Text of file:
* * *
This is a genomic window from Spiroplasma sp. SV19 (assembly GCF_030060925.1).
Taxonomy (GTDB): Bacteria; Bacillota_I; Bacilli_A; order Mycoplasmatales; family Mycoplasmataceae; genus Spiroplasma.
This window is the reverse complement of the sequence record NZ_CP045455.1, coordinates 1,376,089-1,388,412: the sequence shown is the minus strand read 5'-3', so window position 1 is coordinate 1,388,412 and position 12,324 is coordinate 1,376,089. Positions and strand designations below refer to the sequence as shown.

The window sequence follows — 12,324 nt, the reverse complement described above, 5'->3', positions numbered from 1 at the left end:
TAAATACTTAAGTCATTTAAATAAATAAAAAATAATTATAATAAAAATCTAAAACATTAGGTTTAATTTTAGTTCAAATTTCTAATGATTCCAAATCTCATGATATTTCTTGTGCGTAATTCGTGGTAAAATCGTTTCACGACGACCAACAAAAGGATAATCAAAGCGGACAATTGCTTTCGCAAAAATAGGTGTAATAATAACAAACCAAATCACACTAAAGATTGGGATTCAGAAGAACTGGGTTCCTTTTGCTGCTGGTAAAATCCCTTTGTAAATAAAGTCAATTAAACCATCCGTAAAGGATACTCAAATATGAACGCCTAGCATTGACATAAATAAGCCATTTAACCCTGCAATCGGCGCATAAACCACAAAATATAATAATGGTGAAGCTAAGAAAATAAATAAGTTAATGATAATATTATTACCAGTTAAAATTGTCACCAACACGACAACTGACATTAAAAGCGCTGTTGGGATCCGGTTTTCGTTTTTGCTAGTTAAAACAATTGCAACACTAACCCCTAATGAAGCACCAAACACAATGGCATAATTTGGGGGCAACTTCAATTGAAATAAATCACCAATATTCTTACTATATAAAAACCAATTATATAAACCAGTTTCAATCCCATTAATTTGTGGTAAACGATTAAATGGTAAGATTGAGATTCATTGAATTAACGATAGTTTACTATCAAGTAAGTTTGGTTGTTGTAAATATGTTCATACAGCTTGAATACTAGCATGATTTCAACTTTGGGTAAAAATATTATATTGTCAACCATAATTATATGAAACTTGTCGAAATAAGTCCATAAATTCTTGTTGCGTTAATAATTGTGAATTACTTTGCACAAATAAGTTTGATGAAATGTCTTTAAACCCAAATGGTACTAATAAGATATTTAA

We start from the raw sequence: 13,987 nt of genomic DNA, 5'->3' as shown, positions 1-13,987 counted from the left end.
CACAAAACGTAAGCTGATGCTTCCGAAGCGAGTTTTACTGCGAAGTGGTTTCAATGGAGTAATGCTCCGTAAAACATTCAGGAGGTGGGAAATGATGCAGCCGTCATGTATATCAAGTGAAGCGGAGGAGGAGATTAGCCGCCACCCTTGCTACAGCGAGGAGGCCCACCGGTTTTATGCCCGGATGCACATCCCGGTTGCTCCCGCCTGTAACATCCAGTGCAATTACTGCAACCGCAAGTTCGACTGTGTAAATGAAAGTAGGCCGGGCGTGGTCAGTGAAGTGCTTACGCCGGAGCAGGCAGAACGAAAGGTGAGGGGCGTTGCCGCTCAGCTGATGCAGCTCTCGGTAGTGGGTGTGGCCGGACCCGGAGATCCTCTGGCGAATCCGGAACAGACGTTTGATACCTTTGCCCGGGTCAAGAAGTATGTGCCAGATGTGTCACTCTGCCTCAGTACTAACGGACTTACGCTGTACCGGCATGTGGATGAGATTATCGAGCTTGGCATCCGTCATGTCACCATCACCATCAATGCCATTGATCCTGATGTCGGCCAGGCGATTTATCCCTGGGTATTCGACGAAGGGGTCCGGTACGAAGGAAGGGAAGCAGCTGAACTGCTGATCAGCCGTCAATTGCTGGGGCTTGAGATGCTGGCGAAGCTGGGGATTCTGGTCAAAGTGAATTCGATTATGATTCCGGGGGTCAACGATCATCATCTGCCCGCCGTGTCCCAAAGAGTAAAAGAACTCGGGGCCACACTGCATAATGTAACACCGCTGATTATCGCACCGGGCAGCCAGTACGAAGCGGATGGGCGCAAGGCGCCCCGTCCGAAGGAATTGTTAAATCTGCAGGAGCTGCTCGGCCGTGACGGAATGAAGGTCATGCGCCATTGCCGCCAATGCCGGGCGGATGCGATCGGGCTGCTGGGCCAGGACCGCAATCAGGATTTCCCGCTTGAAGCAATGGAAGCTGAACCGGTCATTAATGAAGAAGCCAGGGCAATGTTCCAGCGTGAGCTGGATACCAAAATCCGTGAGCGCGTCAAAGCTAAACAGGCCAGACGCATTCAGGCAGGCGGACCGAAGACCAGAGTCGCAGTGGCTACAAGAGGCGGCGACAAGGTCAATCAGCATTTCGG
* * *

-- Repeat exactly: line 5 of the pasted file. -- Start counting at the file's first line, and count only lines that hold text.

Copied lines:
TAAATACTTAAGTCATTTAAATAAATAAAAAATAATTATAATAAAAATCTAAAACATTAGGTTTAATTTTAGTTCAAATTTCTAATGATTCCAAATCTCATGATATTTCTTGTGCGTAATTCGTGGTAAAATCGTTTCACGACGACCAACAAAAGGATAATCAAAGCGGACAATTGCTTTCGCAAAAATAGGTGTAATAATAACAAACCAAATCACACTAAAGATTGGGATTCAGAAGAACTGGGTTCCTTTTGCTGCTGGTAAAATCCCTTTGTAAATAAAGTCAATTAAACCATCCGTAAAGGATACTCAAATATGAACGCCTAGCATTGACATAAATAAGCCATTTAACCCTGCAATCGGCGCATAAACCACAAAATATAATAATGGTGAAGCTAAGAAAATAAATAAGTTAATGATAATATTATTACCAGTTAAAATTGTCACCAACACGACAACTGACATTAAAAGCGCTGTTGGGATCCGGTTTTCGTTTTTGCTAGTTAAAACAATTGCAACACTAACCCCTAATGAAGCACCAAACACAATGGCATAATTTGGGGGCAACTTCAATTGAAATAAATCACCAATATTCTTACTATATAAAAACCAATTATATAAACCAGTTTCAATCCCATTAATTTGTGGTAAACGATTAAATGGTAAGATTGAGATTCATTGAATTAACGATAGTTTACTATCAAGTAAGTTTGGTTGTTGTAAATATGTTCATACAGCTTGAATACTAGCATGATTTCAACTTTGGGTAAAAATATTATATTGTCAACCATAATTATATGAAACTTGTCGAAATAAGTCCATAAATTCTTGTTGCGTTAATAATTGTGAATTACTTTGCACAAATAAGTTTGATGAAATGTCTTTAAACCCAAATGGTACTAATAAGATATTTAA